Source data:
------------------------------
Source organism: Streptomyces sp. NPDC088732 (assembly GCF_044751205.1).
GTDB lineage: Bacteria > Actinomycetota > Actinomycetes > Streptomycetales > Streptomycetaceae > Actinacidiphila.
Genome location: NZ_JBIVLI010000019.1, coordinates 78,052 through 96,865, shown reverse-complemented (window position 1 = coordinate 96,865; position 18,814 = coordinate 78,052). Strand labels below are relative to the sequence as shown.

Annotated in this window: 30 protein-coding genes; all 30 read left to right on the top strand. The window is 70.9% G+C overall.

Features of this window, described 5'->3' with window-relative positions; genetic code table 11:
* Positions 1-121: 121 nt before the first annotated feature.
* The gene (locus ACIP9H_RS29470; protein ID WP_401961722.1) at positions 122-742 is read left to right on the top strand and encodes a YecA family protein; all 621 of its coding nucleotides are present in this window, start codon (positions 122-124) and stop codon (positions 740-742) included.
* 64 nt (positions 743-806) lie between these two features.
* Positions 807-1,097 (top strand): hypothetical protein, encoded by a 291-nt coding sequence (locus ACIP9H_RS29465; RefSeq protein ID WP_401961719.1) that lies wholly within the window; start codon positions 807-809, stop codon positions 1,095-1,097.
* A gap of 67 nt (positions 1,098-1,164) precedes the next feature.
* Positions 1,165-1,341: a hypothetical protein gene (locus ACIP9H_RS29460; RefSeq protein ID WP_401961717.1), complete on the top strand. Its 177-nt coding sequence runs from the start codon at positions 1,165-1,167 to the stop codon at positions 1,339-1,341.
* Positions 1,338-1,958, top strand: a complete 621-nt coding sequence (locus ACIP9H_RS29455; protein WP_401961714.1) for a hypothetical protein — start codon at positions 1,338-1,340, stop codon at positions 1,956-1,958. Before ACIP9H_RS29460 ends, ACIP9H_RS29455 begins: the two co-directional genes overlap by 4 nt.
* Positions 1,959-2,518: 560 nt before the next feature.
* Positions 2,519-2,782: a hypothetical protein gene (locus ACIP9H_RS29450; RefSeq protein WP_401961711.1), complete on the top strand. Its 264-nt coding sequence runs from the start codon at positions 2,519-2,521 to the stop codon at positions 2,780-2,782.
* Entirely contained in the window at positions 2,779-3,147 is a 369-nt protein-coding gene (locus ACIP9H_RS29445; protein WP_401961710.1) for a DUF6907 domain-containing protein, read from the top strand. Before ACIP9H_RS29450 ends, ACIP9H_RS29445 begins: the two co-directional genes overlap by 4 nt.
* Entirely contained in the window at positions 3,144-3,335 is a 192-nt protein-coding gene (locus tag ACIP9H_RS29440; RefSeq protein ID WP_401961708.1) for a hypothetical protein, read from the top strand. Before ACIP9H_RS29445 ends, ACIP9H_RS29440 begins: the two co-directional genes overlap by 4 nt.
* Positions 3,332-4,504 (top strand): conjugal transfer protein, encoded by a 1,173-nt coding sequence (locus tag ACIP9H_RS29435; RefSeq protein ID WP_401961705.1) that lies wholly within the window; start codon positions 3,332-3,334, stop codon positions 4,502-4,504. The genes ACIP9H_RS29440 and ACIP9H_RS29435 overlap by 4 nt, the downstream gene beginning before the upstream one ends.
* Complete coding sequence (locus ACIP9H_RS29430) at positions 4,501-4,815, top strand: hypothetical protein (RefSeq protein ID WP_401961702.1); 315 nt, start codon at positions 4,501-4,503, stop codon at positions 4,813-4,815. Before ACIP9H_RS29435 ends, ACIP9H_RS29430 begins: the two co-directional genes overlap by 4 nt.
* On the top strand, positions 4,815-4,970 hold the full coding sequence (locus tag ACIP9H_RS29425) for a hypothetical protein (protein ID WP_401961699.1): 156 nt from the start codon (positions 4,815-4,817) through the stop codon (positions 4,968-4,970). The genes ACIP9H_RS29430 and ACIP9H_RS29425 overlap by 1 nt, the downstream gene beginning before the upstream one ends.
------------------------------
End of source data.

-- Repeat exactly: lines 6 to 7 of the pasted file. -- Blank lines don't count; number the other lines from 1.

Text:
* Positions 1-121: 121 nt before the first annotated feature.
* The gene (locus ACIP9H_RS29470; protein ID WP_401961722.1) at positions 122-742 is read left to right on the top strand and encodes a YecA family protein; all 621 of its coding nucleotides are present in this window, start codon (positions 122-124) and stop codon (positions 740-742) included.